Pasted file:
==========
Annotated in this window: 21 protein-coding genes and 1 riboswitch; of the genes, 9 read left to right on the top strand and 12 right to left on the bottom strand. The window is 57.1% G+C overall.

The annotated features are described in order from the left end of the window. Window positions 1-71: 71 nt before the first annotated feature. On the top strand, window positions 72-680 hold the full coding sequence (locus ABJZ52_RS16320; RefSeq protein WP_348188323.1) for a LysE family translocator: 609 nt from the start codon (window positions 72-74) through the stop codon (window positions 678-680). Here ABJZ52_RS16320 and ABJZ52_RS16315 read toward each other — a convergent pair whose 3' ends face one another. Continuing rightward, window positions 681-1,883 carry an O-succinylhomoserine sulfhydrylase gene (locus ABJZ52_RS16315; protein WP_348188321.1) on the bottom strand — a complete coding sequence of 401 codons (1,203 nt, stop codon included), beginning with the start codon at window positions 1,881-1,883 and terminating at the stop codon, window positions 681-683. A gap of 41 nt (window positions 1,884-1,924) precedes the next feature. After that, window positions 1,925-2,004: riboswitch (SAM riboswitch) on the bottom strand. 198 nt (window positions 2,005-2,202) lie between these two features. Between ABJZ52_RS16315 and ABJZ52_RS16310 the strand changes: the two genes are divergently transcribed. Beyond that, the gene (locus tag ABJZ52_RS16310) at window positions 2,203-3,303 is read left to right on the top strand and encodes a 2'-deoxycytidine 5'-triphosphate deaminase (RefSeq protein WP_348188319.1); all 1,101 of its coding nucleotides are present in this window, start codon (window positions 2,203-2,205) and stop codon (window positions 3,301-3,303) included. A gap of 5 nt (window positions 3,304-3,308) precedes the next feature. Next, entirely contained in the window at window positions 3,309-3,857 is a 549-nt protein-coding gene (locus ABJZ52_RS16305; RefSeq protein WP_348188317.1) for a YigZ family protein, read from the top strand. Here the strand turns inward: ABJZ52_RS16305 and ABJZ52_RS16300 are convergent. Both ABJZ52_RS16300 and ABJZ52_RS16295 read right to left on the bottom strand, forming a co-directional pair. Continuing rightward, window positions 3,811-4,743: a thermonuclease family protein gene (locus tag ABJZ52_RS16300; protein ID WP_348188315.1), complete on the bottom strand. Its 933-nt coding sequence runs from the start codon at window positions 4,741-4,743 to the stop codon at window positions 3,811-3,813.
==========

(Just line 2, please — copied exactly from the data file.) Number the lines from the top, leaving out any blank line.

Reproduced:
The annotated features are described in order from the left end of the window. Window positions 1-71: 71 nt before the first annotated feature. On the top strand, window positions 72-680 hold the full coding sequence (locus ABJZ52_RS16320; RefSeq protein WP_348188323.1) for a LysE family translocator: 609 nt from the start codon (window positions 72-74) through the stop codon (window positions 678-680). Here ABJZ52_RS16320 and ABJZ52_RS16315 read toward each other — a convergent pair whose 3' ends face one another. Continuing rightward, window positions 681-1,883 carry an O-succinylhomoserine sulfhydrylase gene (locus ABJZ52_RS16315; protein WP_348188321.1) on the bottom strand — a complete coding sequence of 401 codons (1,203 nt, stop codon included), beginning with the start codon at window positions 1,881-1,883 and terminating at the stop codon, window positions 681-683. A gap of 41 nt (window positions 1,884-1,924) precedes the next feature. After that, window positions 1,925-2,004: riboswitch (SAM riboswitch) on the bottom strand. 198 nt (window positions 2,005-2,202) lie between these two features. Between ABJZ52_RS16315 and ABJZ52_RS16310 the strand changes: the two genes are divergently transcribed. Beyond that, the gene (locus tag ABJZ52_RS16310) at window positions 2,203-3,303 is read left to right on the top strand and encodes a 2'-deoxycytidine 5'-triphosphate deaminase (RefSeq protein WP_348188319.1); all 1,101 of its coding nucleotides are present in this window, start codon (window positions 2,203-2,205) and stop codon (window positions 3,301-3,303) included. A gap of 5 nt (window positions 3,304-3,308) precedes the next feature. Next, entirely contained in the window at window positions 3,309-3,857 is a 549-nt protein-coding gene (locus ABJZ52_RS16305; RefSeq protein WP_348188317.1) for a YigZ family protein, read from the top strand. Here the strand turns inward: ABJZ52_RS16305 and ABJZ52_RS16300 are convergent. Both ABJZ52_RS16300 and ABJZ52_RS16295 read right to left on the bottom strand, forming a co-directional pair. Continuing rightward, window positions 3,811-4,743: a thermonuclease family protein gene (locus tag ABJZ52_RS16300; protein ID WP_348188315.1), complete on the bottom strand. Its 933-nt coding sequence runs from the start codon at window positions 4,741-4,743 to the stop codon at window positions 3,811-3,813.